Affecting over 5 million patients in the US alone, heart failure develops as a consequence of injury to the heart caused by atherosclerosis, heart attack, high blood pressure, genetic defects or viral infection. The failing heart cannot pump (or fill) properly to supply adequate blood to the body, resulting in diminished quality of life and frequent hospitalization. The five-year mortality rate for heart failure (48-74%) exceeds that of many common cancers and has stubbornly remained in this range for decades, highlighting the urgent need for innovative therapeutic approaches.
miRagen’s lead heart failure progam is focused on miR-208, a heart-specific miRNA. Inhibition of this miRNA protects the stressed heart from maladaptive changes and preserves cardiac function, leading the way to novel miR-208-directed therapies that may offer new hope for patients suffering from this devastating condition.
Post-Myocardial Infarction Remodeling
A myocardial infarction (MI) or “heart attack” occurs when coronary arteries become blocked by a blood clot or atherosclerotic plaque, reducing the supply of oxygenated blood to the heart and causing the death of cardiac muscle cells. In the wake of an MI, progressive changes in heart structure (known as cardiac remodeling) occur that result in functional decline.
miRagen’s lead program in post-MI remodeling targets the miR-15/195 family. Inhibitors of this miRNA family reduce heart muscle cell death and promote heart muscle cell regeneration following MI, resulting in improved cardiac function.
In an adaptive response to stress (injury or high blood pressure), the body’s muscular blood vessels can undergo changes in size, composition and reactivity. Over time, however, this vascular remodeling is a significant factor contributing to the development of many cardiovascular diseases.
Therapeutic inhibition of miR-145, a key regulator of vascular smooth muscle cells, reduces pathological vascular remodeling and lowers blood pressure. miRagen’s miR-145 preclinical development program is focused on novel applications in hypertension and other vascular diseases.
Myeloproliferative disorders are rare cancers characterized by overproduction of blood cells, placing patients at risk of blood clots and other life-threatening complications.
Inhibition of miR-451, a miRNA which regulates erythropoiesis, effectively reduces red blood cell production and represents a novel therapeutic approach to the treatment of the myeloproliferative disorder, polycythemia vera.
Tissues and organs in the body respond to injury through a wound-healing reponse involving formation of fibrous scar tissue, characterized by deposition of extracellular matrix proteins like collagen and elastin. In the setting of chronic stress, however, progessive accumulation of fibrotic tissue impairs the function of vital organs like the heart, lungs, liver and kidney and is a major (and largely untreatable) contributor to morbidity and mortality.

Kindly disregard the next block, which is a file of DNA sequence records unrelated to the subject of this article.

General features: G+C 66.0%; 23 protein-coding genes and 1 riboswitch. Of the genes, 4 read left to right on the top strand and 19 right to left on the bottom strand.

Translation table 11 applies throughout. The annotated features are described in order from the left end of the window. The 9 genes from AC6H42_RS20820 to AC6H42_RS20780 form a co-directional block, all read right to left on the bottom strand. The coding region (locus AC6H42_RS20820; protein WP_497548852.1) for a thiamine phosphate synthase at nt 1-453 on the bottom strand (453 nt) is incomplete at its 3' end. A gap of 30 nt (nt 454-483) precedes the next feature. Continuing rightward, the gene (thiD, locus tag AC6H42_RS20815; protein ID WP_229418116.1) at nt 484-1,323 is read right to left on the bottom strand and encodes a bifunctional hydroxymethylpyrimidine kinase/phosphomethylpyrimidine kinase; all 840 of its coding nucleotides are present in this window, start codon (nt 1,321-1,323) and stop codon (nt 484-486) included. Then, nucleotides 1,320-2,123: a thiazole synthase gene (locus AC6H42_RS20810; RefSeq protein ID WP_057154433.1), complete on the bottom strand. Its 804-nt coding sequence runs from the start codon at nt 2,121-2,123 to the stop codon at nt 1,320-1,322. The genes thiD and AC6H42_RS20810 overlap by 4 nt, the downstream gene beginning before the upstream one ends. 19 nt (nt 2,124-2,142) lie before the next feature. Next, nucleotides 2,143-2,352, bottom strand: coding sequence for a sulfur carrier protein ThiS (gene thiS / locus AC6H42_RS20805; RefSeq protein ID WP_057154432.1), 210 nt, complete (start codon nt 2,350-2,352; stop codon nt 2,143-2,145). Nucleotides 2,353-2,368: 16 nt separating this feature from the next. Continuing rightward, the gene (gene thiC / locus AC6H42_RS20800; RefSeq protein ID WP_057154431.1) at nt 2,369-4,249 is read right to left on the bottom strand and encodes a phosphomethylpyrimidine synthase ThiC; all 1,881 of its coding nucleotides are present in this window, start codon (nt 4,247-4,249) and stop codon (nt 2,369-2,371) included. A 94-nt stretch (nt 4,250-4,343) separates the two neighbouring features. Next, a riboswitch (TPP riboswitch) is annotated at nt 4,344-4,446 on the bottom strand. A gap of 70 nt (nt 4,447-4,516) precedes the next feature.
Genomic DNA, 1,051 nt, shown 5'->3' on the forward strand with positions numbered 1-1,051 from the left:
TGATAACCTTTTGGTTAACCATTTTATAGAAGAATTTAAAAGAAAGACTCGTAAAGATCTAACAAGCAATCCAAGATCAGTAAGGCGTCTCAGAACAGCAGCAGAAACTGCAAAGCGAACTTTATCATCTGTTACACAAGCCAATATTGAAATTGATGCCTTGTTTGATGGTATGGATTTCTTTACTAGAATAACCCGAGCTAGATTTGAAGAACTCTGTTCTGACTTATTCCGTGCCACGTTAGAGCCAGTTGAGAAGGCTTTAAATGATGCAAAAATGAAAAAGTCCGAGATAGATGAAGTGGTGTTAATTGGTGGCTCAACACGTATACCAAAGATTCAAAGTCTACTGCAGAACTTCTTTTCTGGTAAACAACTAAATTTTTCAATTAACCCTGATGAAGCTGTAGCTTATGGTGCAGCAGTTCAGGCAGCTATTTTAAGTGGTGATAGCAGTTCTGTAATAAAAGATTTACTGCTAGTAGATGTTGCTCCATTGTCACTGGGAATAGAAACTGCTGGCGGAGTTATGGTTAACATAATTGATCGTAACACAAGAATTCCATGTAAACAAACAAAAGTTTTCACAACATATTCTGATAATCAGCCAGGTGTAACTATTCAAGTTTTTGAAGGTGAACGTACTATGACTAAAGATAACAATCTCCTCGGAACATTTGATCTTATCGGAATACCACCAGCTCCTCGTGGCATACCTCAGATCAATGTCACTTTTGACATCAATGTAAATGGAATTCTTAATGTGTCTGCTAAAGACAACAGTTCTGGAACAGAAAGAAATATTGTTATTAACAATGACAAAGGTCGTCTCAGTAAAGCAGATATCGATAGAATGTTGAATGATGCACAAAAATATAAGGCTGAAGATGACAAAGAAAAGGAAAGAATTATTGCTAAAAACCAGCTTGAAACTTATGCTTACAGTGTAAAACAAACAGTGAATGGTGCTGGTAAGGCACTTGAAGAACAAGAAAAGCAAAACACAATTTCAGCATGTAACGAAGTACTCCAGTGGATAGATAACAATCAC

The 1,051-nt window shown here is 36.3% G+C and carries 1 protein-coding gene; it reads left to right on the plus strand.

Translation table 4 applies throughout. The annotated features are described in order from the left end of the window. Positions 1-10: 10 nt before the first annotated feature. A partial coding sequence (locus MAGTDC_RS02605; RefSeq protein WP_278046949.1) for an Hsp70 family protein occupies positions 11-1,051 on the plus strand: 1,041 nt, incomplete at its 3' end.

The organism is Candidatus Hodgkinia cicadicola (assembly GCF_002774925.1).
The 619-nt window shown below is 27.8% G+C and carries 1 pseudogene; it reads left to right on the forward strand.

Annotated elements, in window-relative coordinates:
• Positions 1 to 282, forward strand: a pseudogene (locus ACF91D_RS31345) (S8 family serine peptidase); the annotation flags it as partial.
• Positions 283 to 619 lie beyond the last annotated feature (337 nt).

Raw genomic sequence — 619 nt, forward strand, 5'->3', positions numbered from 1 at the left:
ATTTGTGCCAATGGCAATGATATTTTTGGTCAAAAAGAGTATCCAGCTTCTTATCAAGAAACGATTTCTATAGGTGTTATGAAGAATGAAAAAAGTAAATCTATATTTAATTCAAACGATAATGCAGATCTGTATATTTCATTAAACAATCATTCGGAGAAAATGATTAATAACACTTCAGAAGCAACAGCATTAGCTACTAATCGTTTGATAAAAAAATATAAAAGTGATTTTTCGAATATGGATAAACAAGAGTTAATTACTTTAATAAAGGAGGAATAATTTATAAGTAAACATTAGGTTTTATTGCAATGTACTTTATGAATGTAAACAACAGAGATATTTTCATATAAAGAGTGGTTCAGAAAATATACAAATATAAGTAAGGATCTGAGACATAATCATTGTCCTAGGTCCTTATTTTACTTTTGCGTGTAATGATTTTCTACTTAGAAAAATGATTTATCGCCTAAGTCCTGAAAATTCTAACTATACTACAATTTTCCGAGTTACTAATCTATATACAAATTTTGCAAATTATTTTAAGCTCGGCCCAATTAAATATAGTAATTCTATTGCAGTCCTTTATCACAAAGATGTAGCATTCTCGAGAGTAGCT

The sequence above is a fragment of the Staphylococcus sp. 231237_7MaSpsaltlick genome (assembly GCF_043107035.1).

Discoveries by miRagen researchers revealed that miR-29 is a powerful regulator of extracellular matrix production and is an attractive therapeutic target for the treatment of pathological fibrosis and wound healing indications.
Cardiometabolic syndrome is a combination of medical disorders including obesity, dyslipidemia, high blood pressure and insulin resistance. Affecting over a third of the US population, cardiometabolic syndrome significantly increases the risk of developing diabetes and cardiovascular disease, which remain the leading causes of death worldwide.
miRagen’s lead program in cardiometabolic disease is developing inhibitors of miR-208, a cardiac miRNA that plays a previously unanticipated and highly novel role in metabolic control. Therapeutic inhibition of miR-208 protects against obesity and other aspects of cardiometabolic disease.
Peripheral Arterial Disease
Affecting approximately 8 million Americans, peripheral artery disease (PAD) is a painful and debilitating condition of impaired blood flow to the limbs (particularly the legs) resulting from build-up of atherosclerotic plaque in blood vessels. Patients suffering from PAD are at increased risk of limb loss, heart attack and stroke, but current therapeutic options for this condition remain limited.
miRagen’s lead progam in PAD targets miR-92a, a miRNA linked to the regulation of blood vessel growth. In preclinical models of PAD and myocardial infarction (where blood supply to limbs or the heart is compromised), therapeutic inhibition of miR-92a enhances blood vessel growth and improves functional recovery of damaged tissue.
Cardiometabolic syndrome is a combination of medical disorders including obesity, dyslipidemia, high plood pressure and insulin resistance. Affecting over a third of the US population, cardiometabolic syndrome significantly increases the risk of developing diabetes and cardiovascular disease, which remain the leading causes of death.
miR-378 has been shown to contribute to the development of obesity and metabolic syndrome. Current preclinical work is focused on evaluating therapeutic approaches to miR-378 inihibition in the setting of metabolic stress.
Neuromuscular diseases such as amyotrophic lateral sclerosis (ALS; Lou Gherig’s disease) or Duchenne muscular dystrophy (DMD) are characterized by the progressive degeneration of neuromuscular synapses (essential structures which faciltate communication between motor nerves and muscle), leading to muscle atrophy and eventual loss of motor function.
In preclinical models of ALS and DMD, the skeletal muscle-specific miRNA miR-206 plays a crucial role in supporting regeneration of neuromuscular synapses and skeletal muscle, and represents a promising new therapeutic target for these diseases of high unmet need.